Hours of Operation
Monday - Thursday 9AM - 5PM
~~ New ~~
Saturday 10AM - 2PM during 3rd Weekend in Montrose
* Reservations are highly recommended for any group wishing to take a tour through the museum.
September 06 1912/2012
Montrose - A startling accident occurred at the O’Neil boarding house, South Main Street, last night, which caused the death of Miss Elizabeth Jones, of Olyphant, Pa., an elderly lady who was boarding there. Miss Jones was not feeling well in the evening and had retired and it is thought had gotten up and lighted the lamp and in some way caught fire. Miss O’Neil, who was in a nearby room and hearing her screams, went to her assistance. The accident happened at 11:30 o’clock and death came at 7:30 this morning. ALSO: Sparks Show drew an immense crowd here yesterday and gave an exceedingly pleasing and clean performance. The whole aggregation seems to be made up of artists, and the demeanor of all connected with the show in an executive capacity, appeared gentlemanly. It has been many years since Montrose has had a big circus, and she obeyed it.
Lenoxville - Curtis Allen and bride have returned from Atlantic City, where they have been spending several days, and have begun house--keeping on their farm.
Elk Lake - Messrs VanPelt Quackenbush, of Scranton and Edwin Fordham, of New York City, who have been stopping at the Quackenbush cottage here, returned home via Montrose on Monday.
Auburn Twp. - Mrs. William Wilkins and son, Raymond, of Coventry, England, visited her sister, Mrs. Lewis Lott, of Auburn, last week. Mr. Wilkins and little daughter also accompanied her across the Atlantic, but were detained at New York on account of the little girl coming down with measles.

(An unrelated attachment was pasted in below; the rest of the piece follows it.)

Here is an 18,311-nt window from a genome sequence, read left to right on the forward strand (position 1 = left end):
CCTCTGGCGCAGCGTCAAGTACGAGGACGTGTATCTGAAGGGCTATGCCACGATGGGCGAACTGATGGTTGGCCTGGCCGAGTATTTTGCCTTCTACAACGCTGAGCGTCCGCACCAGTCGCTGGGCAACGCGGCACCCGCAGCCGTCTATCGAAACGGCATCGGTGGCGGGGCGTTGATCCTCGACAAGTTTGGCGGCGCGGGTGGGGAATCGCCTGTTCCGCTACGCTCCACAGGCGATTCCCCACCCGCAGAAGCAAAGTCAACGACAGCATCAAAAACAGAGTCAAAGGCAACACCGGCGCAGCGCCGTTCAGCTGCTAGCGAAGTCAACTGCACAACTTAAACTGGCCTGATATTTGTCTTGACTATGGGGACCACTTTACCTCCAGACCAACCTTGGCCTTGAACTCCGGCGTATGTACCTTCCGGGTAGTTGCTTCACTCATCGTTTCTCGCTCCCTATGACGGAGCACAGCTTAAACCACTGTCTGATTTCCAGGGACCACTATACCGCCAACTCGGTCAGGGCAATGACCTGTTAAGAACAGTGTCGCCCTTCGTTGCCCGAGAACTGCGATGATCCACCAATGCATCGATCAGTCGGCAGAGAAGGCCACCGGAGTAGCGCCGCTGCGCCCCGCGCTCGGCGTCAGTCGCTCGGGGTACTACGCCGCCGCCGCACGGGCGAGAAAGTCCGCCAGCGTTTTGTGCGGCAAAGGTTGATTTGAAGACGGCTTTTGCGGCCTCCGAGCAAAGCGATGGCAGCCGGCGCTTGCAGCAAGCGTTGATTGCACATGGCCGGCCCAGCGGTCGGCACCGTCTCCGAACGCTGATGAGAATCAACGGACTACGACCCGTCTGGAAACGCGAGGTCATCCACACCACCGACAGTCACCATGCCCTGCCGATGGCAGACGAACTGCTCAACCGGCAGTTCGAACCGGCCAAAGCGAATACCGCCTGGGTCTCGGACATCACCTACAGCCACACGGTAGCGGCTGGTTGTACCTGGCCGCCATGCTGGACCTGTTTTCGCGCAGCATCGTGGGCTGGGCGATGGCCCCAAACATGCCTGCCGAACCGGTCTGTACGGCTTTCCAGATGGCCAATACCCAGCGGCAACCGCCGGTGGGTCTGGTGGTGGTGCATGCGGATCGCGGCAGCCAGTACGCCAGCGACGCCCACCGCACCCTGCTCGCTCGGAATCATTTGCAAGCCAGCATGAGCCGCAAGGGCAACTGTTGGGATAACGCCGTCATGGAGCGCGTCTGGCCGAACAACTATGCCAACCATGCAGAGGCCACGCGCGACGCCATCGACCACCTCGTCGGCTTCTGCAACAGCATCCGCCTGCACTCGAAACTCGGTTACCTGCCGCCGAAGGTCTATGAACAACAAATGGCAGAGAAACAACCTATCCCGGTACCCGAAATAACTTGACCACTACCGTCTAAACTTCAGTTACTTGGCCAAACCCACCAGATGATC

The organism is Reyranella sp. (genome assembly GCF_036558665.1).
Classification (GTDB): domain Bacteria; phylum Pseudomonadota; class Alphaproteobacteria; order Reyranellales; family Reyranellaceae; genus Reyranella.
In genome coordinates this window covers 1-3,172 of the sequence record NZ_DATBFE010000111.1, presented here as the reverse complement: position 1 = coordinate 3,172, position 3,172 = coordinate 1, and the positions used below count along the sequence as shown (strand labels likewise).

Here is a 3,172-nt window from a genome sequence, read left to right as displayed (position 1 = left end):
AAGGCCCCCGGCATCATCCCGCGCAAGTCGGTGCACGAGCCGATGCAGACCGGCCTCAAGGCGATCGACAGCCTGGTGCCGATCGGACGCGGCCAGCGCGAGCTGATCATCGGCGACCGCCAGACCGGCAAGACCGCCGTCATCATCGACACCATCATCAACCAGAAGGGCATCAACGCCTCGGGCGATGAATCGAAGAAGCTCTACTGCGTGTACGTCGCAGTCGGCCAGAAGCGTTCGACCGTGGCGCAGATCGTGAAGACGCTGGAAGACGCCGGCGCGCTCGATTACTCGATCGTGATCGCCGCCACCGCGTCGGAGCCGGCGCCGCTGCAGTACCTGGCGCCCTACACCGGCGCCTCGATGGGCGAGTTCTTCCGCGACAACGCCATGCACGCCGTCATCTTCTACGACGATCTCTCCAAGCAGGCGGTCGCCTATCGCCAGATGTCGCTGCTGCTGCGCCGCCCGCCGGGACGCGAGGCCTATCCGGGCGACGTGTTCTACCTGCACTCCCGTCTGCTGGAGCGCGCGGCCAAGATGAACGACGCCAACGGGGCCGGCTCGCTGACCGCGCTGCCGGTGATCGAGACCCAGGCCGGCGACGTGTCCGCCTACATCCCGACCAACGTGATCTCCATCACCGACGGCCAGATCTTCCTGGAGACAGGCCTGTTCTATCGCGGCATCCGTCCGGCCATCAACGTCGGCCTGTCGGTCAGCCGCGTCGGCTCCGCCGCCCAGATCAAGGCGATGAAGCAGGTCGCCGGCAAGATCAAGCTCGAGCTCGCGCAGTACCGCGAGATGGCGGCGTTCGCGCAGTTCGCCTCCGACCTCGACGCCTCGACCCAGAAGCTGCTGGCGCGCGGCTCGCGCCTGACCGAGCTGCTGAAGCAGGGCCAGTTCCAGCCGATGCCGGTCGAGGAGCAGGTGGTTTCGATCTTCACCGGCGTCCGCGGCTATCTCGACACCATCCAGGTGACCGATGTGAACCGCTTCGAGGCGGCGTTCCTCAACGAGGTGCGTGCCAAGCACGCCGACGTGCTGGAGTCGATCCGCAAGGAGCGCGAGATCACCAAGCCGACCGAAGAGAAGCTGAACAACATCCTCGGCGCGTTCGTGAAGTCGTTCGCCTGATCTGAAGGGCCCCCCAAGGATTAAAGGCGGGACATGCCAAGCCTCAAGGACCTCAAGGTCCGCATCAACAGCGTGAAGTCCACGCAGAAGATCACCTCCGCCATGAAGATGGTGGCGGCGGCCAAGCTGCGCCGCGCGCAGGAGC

Thompson - Miss Helen Weir is spending the week at Bungalo Park, Fiddle Lake, with her friend, Miss Ruth Stone.
Lynn - W. P. Sheldon left here for Franklin Forks where he has been engaged to teach school. Miss Mary Fisher is teaching our school and started in with a goodly number of pupils on Monday last. Winefred Smales is teaching the Lymanville school. Edith Sheldon has been engaged to teach the school at Black Walnut and left for that place on Monday last. Ralph Loomis is one of the students from this place who is attending the High School at Springville.
Susquehanna - Wm. Allpaugh, one of Susquehanna’s best known business men who has been identified with the interests of that place for nearly half a century, died Aug.26, 1912, after two months’ illness. A month previous to his death hope of his recovery was abandoned. Mr. Allpaugh enlisted in the Union army when a boy of 16 years and served until the close. For two terms he was county auditor, finishing his second term about one year ago. He was a man highly regarded by all who knew him. Besides his wife he leaves one son, Charlton M. Allpaugh, member of the firm of the Ryan--Allpaugh Co., Susquehanna.
Watrous Corners - On August 25th a fine baby boy arrived at the home of Mr. and Mrs. Walter Very.
East Bridgewater - Miss Kathryn O’Mara commenced her school Monday morning. This is her third term here, and they like her very much.
Hopbottom - A rare treat is in store for Hopbottom people. As the last number of the entertainment course conducted by the Shakespeare club, the Electric City Quartette and Minstrel Co. will appear in Masonic hall Sept. 13. Do not miss the best thing of its kind ever presented here. ALSO: A suspicious looking party in an automobile driven by Charles Kellum left town Wednesday morning for Brooklyn, en route to Scranton. Listen for the wedding bells.